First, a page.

In a city blessed by warm weather much of the year, Houston’s growing season is a nearly year-round affair. Our sub-tropical temperatures, abundant rain and sunshine provide ideal conditions for exuberant home landscaping and colorful flower plantings. Whether you’re seeking inspiration for your yard or garden, or just looking to appreciate art and nature, a stroll through Houston’s public gardens and home landscaping trails can be a great way for locals and tourists alike to enjoy our city. Here are some of our favorites:
Houston’s prestigious River Oaks neighborhood is home to some of the city’s finest and most recognizable real estate. The neighborhood’s annual spring Azalea Trail celebration provides the public with an inside look at these majestic homes and their vivid azalea gardens.
Although the spring Azalea Trail festival is likely your only opportunity to visit the homes’ private gardens, it needn’t be your only foray into River Oaks. A stroll along the eponymous boulevard lined with opulently landscaped mansions, including street-facing tree, shrub, and flower collections, can be enjoyed year-round.
Many of the homes along the main boulevard — such as the lovely English Regency construction at 1620 River Oaks Boulevard — are worthy of sidewalk admiration any season. For an in-depth look at prized River Oaks landscaping, you might also consider visiting the River Oaks Garden Club’s and The Museum of Fine Art’s Bayou Bend Collection, whose extensive plantings are regularly open to the public.
At Bayou Bend, which was once the exclusive residence of Houston oil heiress and philanthropist Ima Hogg (it’s OK to chuckle — Ima was reputedly good-natured about her name), visitors can explore 14 acres of meticulously tended, circa-1920′s style gardens. In addition to the highly prized gardens, the property also includes lovely woodland ravine trails open to the public.
The Montrose neighborhood bounded by The University of St. Thomas’ modernist campus and the renowned Menil Collection seamlessly integrates lovely home landscaping with historic architecture and landmarks such as the famed Rothko Chapel. Taking their cue from the prestigious institutions in their midst, many of the historic homes in the neighborhood have studded their properties with artwork and sculptures.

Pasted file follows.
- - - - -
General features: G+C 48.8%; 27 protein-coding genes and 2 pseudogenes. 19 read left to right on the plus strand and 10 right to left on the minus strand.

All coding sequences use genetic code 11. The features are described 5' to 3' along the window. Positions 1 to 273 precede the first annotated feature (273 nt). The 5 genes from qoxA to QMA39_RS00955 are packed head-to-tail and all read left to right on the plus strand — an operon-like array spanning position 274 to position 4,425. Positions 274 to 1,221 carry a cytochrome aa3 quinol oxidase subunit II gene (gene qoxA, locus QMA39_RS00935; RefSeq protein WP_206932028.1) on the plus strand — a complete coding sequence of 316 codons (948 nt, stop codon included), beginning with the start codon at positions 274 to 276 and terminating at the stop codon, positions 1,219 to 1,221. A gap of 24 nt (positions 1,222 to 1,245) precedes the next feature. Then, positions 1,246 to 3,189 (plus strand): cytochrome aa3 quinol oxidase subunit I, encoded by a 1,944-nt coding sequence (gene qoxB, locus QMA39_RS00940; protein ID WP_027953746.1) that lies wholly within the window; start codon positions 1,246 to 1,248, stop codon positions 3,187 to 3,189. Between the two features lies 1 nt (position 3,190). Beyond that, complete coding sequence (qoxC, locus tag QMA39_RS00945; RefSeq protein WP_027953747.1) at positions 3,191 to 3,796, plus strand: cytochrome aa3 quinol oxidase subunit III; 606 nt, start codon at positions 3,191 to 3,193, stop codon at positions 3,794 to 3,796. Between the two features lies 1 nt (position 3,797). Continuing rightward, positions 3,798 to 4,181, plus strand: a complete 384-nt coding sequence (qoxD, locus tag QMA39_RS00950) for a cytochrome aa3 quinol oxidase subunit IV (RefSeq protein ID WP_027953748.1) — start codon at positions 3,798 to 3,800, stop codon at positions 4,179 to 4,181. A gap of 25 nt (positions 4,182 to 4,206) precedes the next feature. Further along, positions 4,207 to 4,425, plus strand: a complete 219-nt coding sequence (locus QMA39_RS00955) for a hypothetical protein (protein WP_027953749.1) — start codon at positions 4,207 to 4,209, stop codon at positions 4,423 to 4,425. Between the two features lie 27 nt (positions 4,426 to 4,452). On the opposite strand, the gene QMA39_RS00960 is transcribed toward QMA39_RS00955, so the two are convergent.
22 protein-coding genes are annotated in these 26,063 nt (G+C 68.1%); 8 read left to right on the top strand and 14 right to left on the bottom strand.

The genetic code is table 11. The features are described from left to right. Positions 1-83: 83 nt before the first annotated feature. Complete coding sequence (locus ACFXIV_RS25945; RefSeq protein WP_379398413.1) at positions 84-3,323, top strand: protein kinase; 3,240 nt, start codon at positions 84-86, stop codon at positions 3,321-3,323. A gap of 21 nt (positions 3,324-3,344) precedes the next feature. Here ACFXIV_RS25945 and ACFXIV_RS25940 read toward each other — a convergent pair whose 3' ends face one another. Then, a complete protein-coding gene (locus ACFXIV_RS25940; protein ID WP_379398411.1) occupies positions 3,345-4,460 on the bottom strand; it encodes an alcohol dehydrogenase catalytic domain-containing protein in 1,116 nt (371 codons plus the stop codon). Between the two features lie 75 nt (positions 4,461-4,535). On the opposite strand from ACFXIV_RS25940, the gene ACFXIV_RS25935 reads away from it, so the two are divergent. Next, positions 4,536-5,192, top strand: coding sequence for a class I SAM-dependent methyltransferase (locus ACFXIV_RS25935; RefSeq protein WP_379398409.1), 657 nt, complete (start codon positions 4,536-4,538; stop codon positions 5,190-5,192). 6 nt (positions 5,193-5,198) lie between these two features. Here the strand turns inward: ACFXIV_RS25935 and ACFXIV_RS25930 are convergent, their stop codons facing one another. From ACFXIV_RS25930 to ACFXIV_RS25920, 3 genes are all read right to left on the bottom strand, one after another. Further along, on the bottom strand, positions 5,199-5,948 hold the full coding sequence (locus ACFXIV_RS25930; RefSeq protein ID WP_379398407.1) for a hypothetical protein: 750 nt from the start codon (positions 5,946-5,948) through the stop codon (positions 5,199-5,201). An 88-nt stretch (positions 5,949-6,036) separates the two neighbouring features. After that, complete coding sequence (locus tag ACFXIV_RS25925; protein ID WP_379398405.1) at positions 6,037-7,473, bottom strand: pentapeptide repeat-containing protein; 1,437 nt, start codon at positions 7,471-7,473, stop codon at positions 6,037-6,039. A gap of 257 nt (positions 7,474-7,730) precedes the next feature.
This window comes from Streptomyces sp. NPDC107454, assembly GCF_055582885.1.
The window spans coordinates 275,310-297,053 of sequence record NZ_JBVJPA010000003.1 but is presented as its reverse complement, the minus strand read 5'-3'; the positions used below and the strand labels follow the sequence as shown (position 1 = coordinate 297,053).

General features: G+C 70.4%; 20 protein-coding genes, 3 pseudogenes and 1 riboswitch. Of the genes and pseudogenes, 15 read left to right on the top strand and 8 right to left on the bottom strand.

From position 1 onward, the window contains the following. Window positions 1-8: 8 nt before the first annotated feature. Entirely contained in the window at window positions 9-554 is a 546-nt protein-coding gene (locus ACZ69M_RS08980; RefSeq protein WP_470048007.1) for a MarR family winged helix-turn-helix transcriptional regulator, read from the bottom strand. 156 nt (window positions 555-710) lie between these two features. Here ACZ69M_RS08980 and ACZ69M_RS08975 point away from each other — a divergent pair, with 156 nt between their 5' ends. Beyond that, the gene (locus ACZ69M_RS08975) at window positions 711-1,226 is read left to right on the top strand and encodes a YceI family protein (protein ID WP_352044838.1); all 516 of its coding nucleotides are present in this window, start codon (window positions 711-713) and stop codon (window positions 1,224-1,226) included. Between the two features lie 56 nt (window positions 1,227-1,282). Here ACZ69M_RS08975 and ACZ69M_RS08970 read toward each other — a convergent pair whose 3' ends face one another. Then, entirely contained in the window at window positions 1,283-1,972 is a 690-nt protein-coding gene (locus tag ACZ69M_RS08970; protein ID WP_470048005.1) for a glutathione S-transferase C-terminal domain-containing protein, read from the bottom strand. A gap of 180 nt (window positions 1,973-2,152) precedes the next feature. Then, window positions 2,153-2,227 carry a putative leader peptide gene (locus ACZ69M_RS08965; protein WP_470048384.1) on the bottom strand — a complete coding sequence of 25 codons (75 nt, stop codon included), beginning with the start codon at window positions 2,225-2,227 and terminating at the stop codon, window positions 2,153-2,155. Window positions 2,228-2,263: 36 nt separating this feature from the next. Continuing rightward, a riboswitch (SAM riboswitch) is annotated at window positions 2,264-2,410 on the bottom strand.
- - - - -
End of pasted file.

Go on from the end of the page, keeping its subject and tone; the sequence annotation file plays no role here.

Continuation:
The museum and university-hosted events, such as art lectures and movie screenings, often take place outdoors amidst the lovely greenery and landscaping. And both the university and museum provide ample green spaces and walking trails, which augment the neighborhood’s heavy foliage of live oaks and other sub-tropical plantings, such as mimosa trees and birds of paradise. (Green space and landscaping enthusiasts may also be delighted to know that the Menil will be expanding its gardens and public park areas late this year.)
No discussion of Houston’s impressive home landscaping would be complete without mention of the Rice University and Museum District neighborhoods, which together encompass some of the city’s most beautiful yards and public spaces. Bounded by the glass and steel skyscrapers of the Texas Medical Center to the south, Rice University’s genteel oaks and ivy to the west, and Hermann Park and many of the city’s museums to the east, the neighborhood is ripe with public art and elaborate landscaping.
The easiest way to appreciate the area is to travel the perimeter of Rice University. You’ll pass by The Museum of Fine Arts and Contemporary Arts Museum and its outdoor sculptures gardens, through Rice University’s ivy-draped entrance, and through the medley of beautifully-landscaped homes in the West University neighborhood. On the south side of the neighborhood (along University Avenue), you’ll encounter an assortment of landscaping styles, ranging from English countryside and Mediterranean to tropical-inspired plantings.
An added bonus: The sidewalks in this part of town are well-maintained and shaded by the large trees, making the area a welcome respite in the summer heat.
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